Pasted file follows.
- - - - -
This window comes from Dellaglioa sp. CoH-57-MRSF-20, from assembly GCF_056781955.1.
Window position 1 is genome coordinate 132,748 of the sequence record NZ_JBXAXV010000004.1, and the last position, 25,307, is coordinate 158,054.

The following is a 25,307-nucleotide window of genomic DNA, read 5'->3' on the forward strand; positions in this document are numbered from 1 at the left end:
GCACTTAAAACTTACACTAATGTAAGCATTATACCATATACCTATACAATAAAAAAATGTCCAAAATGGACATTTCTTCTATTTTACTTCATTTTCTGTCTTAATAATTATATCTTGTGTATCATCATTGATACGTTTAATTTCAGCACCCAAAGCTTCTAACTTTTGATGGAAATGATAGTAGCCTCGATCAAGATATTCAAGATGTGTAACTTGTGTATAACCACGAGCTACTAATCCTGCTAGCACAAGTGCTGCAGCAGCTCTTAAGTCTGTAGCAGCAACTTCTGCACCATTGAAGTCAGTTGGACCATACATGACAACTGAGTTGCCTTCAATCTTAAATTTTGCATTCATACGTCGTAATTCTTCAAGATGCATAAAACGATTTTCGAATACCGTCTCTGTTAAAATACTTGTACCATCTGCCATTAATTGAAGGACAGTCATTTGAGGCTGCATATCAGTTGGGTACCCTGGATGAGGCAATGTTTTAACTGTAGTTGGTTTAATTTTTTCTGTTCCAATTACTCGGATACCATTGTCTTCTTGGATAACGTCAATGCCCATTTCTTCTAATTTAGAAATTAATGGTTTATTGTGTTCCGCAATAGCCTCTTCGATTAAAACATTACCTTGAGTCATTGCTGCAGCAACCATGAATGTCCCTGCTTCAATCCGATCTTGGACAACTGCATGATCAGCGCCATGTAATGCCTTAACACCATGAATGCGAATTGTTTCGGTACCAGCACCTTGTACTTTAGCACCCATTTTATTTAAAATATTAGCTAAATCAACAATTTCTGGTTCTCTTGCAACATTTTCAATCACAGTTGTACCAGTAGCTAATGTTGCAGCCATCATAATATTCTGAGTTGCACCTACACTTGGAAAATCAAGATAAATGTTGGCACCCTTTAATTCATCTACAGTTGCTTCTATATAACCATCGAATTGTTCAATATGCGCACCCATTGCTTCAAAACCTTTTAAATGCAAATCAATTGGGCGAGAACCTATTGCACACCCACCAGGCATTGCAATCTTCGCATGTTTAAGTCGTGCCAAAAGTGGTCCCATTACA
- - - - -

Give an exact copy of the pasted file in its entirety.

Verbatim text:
This window comes from Dellaglioa sp. CoH-57-MRSF-20, from assembly GCF_056781955.1.
Window position 1 is genome coordinate 132,748 of the sequence record NZ_JBXAXV010000004.1, and the last position, 25,307, is coordinate 158,054.

The following is a 25,307-nucleotide window of genomic DNA, read 5'->3' on the forward strand; positions in this document are numbered from 1 at the left end:
GCACTTAAAACTTACACTAATGTAAGCATTATACCATATACCTATACAATAAAAAAATGTCCAAAATGGACATTTCTTCTATTTTACTTCATTTTCTGTCTTAATAATTATATCTTGTGTATCATCATTGATACGTTTAATTTCAGCACCCAAAGCTTCTAACTTTTGATGGAAATGATAGTAGCCTCGATCAAGATATTCAAGATGTGTAACTTGTGTATAACCACGAGCTACTAATCCTGCTAGCACAAGTGCTGCAGCAGCTCTTAAGTCTGTAGCAGCAACTTCTGCACCATTGAAGTCAGTTGGACCATACATGACAACTGAGTTGCCTTCAATCTTAAATTTTGCATTCATACGTCGTAATTCTTCAAGATGCATAAAACGATTTTCGAATACCGTCTCTGTTAAAATACTTGTACCATCTGCCATTAATTGAAGGACAGTCATTTGAGGCTGCATATCAGTTGGGTACCCTGGATGAGGCAATGTTTTAACTGTAGTTGGTTTAATTTTTTCTGTTCCAATTACTCGGATACCATTGTCTTCTTGGATAACGTCAATGCCCATTTCTTCTAATTTAGAAATTAATGGTTTATTGTGTTCCGCAATAGCCTCTTCGATTAAAACATTACCTTGAGTCATTGCTGCAGCAACCATGAATGTCCCTGCTTCAATCCGATCTTGGACAACTGCATGATCAGCGCCATGTAATGCCTTAACACCATGAATGCGAATTGTTTCGGTACCAGCACCTTGTACTTTAGCACCCATTTTATTTAAAATATTAGCTAAATCAACAATTTCTGGTTCTCTTGCAACATTTTCAATCACAGTTGTACCAGTAGCTAATGTTGCAGCCATCATAATATTCTGAGTTGCACCTACACTTGGAAAATCAAGATAAATGTTGGCACCCTTTAATTCATCTACAGTTGCTTCTATATAACCATCGAATTGTTCAATATGCGCACCCATTGCTTCAAAACCTTTTAAATGCAAATCAATTGGGCGAGAACCTATTGCACACCCACCAGGCATTGCAATCTTCGCATGTTTAAGTCGTGCCAAAAGTGGTCCCATTACA